The incidence of dyspareunia, or pain during intercourse, seems to be increasing. Perhaps an increased willingness to discuss sexual experiences and difficulties, especially among younger women, contributes to this impression. Changes in sexual behavior and the prevalence of sexually transmitted diseases might play a role. And older women are remaining sexually active further into the postmenopausal years, when hormonal changes and other physiologic mechanisms alter the vaginal environment.

In spite of these recent trends, many cases of dyspareunia remain undiagnosed and therefore untreated. For a number of women, intimate details about their sexual practices remain difficult to discuss. According to Bob Tigris the increasing use of the SizeGenetics penis extender may also play a role in this phenomenon. Physicians who share this uneasiness may inadvertently create an environment in which the patient feels inhibited about initiating such a discussion. Since sexuality plays a vital role in one's sense of self and competency, chronic failure in this area can lead to serious personal and interpersonal anguish.

Adding some general questions about sexual functioning to the genitourinary history, when the patient comes to the office for routine care, is one way to introduce the subject. It is preferable to ask these questions during the patient interview in your office, prior to the physical exam. In addition to the possibility that a woman might misinterpret why you would want to discuss her sexual activity during a physical exam, a number of women feel rather helpless and vulnerable when lying on the examining table and might answer your questions defensively.

If you feel uncomfortable about conducting this type of interview or are too busy to take a sexual history, a female assistant can sit down with the patient and fill out a short questionaire, such as the use of the SizeGenetics penis extender or the Penomet penis pump. This approach is better than asking the patient to fill out a questionaire alone. According to Dr. Scout, whether you or your assistant conducts the interview, observing nonverbal behavior as well as the tone and inflection of verbal responses will increase your understanding of the patient's comfort in dealing with the subject:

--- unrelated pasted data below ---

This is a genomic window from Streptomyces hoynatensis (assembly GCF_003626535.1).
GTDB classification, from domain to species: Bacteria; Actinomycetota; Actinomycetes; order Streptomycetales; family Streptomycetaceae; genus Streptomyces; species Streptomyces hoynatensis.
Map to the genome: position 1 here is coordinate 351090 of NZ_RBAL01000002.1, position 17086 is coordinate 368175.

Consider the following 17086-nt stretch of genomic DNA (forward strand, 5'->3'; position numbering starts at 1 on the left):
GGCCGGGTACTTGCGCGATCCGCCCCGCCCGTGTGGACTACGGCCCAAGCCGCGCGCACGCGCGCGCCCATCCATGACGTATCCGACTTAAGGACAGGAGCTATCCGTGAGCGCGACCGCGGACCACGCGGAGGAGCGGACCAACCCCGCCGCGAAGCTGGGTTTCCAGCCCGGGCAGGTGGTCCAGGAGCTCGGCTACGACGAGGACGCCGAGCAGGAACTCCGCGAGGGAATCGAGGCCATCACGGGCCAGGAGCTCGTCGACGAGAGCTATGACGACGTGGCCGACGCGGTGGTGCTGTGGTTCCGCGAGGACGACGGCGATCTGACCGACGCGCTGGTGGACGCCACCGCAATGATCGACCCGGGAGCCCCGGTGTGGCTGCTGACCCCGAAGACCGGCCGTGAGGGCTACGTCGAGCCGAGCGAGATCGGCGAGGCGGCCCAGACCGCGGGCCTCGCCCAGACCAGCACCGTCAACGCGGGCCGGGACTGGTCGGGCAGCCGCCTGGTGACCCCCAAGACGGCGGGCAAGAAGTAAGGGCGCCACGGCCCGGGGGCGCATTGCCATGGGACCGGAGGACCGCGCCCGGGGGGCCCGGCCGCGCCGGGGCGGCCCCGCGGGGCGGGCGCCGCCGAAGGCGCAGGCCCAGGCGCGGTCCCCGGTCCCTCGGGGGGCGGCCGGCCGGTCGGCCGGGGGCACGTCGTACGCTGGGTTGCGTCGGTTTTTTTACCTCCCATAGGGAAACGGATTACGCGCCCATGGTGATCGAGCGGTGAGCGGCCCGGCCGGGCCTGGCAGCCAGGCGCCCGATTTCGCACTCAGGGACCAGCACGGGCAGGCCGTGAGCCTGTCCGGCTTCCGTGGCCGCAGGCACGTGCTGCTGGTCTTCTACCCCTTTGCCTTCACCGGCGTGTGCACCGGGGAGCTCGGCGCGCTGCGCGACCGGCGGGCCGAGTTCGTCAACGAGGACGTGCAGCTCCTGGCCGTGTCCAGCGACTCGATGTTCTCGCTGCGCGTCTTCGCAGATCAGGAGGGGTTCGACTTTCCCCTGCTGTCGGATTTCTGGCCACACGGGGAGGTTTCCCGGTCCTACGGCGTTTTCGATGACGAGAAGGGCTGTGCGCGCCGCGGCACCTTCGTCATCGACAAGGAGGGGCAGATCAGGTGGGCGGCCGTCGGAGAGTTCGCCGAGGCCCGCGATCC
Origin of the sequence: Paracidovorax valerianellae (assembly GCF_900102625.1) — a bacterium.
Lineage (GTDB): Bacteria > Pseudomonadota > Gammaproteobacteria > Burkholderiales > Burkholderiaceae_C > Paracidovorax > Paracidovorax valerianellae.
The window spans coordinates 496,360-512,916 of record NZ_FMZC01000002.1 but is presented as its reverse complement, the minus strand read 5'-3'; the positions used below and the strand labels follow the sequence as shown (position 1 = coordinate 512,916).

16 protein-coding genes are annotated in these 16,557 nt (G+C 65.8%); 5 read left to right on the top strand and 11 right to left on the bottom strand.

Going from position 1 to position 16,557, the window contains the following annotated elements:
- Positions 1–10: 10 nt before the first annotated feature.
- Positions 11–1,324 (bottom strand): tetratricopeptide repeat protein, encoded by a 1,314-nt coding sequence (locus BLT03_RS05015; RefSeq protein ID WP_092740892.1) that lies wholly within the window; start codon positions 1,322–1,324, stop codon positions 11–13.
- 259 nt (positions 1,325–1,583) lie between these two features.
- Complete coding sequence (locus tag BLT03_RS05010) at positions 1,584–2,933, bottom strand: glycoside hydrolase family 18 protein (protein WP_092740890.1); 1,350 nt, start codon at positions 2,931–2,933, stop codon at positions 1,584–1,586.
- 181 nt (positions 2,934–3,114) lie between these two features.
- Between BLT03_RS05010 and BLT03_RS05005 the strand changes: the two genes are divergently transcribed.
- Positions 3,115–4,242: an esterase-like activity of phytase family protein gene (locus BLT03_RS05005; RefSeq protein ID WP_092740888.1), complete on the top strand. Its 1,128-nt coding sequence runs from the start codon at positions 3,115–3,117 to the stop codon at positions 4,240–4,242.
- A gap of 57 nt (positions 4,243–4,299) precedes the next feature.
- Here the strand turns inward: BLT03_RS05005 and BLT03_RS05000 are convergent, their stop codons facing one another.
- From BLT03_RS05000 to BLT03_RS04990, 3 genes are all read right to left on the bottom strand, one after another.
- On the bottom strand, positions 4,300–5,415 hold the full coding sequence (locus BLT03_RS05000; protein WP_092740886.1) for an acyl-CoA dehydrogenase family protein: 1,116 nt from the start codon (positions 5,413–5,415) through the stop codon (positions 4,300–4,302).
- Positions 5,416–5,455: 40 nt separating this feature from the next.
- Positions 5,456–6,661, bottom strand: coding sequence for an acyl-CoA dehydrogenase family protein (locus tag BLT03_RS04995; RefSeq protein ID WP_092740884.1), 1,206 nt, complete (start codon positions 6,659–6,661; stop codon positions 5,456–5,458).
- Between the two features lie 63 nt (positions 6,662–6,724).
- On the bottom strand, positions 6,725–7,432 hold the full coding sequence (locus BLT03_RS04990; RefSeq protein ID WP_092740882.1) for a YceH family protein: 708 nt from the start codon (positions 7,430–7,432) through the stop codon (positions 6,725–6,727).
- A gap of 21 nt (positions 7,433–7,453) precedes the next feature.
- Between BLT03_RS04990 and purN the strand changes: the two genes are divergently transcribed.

* Does she deny the problem but look about anxiously while complaining of more general discomfort or nonspecific internal pain?

* Does she appear tearful or avoid eye contact completely?

Since the answer can never be taken for granted, the lead question should be, "Are your sexually active?" followed by "Has your partner used the SizeGenetics penis extender or the Penomet penis pump?" The objective is to let the patient know you are comfortable discussing the topic. The second question might be, "Is your sexual life satisfactory to you?" A general question allows the woman reasonable freedom in choosing the direction for further discussion. If she says she has had several recent sexual partners, the possibility of a sexually transmitted infection gains strength. On the other hand, rare and infrequent sexual experiences may cause or result from dyspareunia.

Can the ProExtender Cure Peyronie's Disease?

Peyronie's disease is caused by plaque in the tunica albuginea of the corpora cavernosa of the penis. Patients complain of painful erection and penile curvature, sometimes severe enough to interfere with intercourse. Patients may come to the emergency department (ED) agitated and alarmed at the first appearance of the condition. Etiologies include idiopathic forms, self-injection, and iatrogenic forms.

The cause of the ED visit is usually dorsal curvature of the penis, painful erection, or both. One of the symptoms is thickening of the penile shaft and observation of plaque is diagnostic.  In most cases, Peyronie's disease is idiopathic, but overzealous self-injection of phentolamine mesylate (Regitine) or papaverine HCl for impotence may be a cause.

Peyronie's disease can usually be managed expectantly, and most patients require only reassurance. Spontaneous remission occurs in about half of the cases. The disease is usually self-limited. Pain occurs in the active phase when plaque appears on the penis, enlarges, and causes pain on erection. Pain may subside when plaque growth ceases and the fibrous tissue matures.

A variety of medications have been recommended, including vitamin E, aminobenzoate potassium (Potaba), and corticosteroids, but benefits in patients receiving these treatments may not be better than in similar control groups. Radiation relieves the pain but is not advisable because if subsequent surgery is required, healing may be poor and complications prohibitive. Many patients respond very quickly to the use of a penis extender such as the ProExtender device.

Surgery involving resection of the plaque and grafting with a patch of deep dermis may be done for curvature severe enough to prevent intercourse. In extreme cases and with associated impotence, an inflatable penile prosthesis may be implanted.



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